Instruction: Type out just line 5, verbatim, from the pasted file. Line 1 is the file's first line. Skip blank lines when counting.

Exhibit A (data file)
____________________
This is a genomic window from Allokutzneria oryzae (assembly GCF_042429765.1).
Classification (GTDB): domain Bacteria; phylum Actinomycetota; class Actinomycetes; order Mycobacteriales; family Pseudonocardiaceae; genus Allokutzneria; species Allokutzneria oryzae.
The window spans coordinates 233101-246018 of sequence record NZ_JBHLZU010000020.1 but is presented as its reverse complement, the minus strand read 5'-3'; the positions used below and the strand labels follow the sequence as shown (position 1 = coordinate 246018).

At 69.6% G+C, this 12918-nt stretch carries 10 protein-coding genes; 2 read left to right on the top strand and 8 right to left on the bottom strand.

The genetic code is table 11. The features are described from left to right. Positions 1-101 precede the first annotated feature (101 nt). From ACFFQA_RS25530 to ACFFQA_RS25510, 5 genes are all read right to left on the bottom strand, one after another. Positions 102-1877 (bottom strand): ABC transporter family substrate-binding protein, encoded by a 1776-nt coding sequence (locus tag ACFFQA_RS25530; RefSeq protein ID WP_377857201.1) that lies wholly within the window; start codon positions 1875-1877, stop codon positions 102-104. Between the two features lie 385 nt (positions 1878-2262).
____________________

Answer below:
The genetic code is table 11. The features are described from left to right. Positions 1-101 precede the first annotated feature (101 nt). From ACFFQA_RS25530 to ACFFQA_RS25510, 5 genes are all read right to left on the bottom strand, one after another. Positions 102-1877 (bottom strand): ABC transporter family substrate-binding protein, encoded by a 1776-nt coding sequence (locus tag ACFFQA_RS25530; RefSeq protein ID WP_377857201.1) that lies wholly within the window; start codon positions 1875-1877, stop codon positions 102-104. Between the two features lie 385 nt (positions 1878-2262).